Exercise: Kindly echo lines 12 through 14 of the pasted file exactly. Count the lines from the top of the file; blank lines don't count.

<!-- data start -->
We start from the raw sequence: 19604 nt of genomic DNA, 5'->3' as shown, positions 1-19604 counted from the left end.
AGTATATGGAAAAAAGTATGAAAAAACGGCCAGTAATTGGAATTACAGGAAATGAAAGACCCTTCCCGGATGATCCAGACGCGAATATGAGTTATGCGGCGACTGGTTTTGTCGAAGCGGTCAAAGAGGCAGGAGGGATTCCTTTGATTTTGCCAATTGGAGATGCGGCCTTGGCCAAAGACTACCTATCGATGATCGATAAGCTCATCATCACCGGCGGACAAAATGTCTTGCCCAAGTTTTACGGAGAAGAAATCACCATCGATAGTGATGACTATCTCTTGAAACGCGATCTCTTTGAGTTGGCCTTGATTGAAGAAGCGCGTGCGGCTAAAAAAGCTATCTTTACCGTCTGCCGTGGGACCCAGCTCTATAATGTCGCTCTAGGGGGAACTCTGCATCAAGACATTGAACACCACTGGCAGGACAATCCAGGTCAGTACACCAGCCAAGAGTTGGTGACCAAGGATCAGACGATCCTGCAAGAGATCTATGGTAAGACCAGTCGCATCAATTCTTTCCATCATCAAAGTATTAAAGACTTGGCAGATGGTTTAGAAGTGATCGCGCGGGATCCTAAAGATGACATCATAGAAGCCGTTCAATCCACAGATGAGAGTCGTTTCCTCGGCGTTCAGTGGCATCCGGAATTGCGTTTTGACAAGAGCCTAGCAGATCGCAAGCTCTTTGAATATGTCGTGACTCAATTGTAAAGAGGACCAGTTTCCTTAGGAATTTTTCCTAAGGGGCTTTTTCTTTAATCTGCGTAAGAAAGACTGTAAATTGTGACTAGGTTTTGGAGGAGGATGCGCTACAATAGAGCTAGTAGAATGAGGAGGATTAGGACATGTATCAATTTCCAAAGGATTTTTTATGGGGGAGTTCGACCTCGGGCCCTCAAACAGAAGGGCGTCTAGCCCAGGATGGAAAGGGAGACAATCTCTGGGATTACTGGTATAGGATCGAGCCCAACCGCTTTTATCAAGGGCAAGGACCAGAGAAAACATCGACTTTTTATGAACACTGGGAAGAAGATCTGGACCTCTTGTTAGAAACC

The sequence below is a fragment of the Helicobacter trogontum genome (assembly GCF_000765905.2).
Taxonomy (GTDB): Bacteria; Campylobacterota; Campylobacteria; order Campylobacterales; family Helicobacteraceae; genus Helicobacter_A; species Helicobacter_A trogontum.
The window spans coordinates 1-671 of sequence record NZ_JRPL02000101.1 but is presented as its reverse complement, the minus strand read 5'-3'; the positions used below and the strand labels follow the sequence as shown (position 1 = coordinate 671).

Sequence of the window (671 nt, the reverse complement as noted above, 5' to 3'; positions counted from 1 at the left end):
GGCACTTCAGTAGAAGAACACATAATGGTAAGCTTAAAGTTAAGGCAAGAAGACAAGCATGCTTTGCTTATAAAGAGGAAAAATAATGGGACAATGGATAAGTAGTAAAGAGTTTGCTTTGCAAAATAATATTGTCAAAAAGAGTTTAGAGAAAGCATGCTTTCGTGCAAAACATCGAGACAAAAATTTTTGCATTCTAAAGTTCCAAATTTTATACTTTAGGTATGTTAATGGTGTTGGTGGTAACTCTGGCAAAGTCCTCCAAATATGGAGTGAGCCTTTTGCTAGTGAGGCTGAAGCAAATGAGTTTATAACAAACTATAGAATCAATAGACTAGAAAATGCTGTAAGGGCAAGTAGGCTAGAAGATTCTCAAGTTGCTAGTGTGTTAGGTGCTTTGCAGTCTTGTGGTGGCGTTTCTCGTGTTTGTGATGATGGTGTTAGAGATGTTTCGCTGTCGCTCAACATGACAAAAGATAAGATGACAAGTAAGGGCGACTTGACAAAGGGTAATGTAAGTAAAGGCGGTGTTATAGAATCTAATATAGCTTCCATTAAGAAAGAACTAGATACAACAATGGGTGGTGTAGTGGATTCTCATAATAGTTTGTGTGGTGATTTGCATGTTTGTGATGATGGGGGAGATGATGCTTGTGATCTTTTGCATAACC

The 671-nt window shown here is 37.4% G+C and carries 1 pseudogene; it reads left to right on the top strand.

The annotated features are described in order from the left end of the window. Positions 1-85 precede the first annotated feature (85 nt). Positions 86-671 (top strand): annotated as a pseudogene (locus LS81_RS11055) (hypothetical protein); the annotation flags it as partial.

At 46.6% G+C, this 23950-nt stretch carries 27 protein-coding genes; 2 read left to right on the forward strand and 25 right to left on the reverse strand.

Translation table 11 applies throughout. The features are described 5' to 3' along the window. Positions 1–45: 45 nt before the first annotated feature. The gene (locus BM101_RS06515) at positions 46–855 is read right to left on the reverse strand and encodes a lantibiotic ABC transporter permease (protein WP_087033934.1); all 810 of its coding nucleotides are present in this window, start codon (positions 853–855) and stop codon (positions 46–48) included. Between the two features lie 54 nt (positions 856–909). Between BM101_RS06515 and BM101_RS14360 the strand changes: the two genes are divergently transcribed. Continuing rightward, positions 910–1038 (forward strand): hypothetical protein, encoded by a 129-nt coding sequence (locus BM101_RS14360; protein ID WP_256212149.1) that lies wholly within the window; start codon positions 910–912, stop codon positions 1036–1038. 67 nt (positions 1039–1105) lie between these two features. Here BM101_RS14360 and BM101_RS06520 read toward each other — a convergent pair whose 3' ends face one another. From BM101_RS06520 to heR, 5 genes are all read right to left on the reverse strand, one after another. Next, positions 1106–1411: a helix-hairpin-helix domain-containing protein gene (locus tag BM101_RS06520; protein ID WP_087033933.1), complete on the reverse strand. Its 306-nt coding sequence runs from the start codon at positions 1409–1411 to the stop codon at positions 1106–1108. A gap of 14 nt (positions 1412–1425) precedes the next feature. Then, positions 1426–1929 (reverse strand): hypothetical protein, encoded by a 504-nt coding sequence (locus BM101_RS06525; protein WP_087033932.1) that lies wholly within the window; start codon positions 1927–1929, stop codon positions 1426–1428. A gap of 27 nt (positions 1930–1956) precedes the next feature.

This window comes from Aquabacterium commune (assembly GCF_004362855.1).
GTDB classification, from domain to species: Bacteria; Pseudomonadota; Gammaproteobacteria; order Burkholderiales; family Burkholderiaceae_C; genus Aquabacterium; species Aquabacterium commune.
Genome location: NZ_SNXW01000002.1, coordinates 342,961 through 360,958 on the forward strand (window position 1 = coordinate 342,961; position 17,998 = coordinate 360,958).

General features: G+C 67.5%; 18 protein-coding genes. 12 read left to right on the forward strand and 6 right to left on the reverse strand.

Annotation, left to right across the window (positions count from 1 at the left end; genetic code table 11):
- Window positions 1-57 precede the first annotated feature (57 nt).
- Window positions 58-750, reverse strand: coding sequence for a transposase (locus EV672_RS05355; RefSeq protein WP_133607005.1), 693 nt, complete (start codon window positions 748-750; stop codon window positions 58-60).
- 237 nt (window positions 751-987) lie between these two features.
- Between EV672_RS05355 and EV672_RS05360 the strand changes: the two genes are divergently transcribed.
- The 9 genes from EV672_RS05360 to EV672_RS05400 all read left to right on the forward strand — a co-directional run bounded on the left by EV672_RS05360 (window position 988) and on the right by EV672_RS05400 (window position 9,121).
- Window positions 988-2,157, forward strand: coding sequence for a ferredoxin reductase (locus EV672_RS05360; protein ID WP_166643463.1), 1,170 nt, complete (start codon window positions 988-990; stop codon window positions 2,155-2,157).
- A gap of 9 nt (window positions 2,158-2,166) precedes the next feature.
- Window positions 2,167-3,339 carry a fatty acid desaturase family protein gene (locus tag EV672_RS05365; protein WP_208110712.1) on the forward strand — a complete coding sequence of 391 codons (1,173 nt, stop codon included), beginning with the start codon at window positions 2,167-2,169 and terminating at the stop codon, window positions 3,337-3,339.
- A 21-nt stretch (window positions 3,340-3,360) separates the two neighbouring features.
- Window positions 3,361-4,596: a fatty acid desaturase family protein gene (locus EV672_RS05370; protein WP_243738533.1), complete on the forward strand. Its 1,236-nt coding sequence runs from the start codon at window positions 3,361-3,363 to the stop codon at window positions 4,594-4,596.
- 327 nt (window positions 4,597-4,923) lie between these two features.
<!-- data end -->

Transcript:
This window comes from Aquabacterium commune (assembly GCF_004362855.1).
GTDB classification, from domain to species: Bacteria; Pseudomonadota; Gammaproteobacteria; order Burkholderiales; family Burkholderiaceae_C; genus Aquabacterium; species Aquabacterium commune.
Genome location: NZ_SNXW01000002.1, coordinates 342,961 through 360,958 on the forward strand (window position 1 = coordinate 342,961; position 17,998 = coordinate 360,958).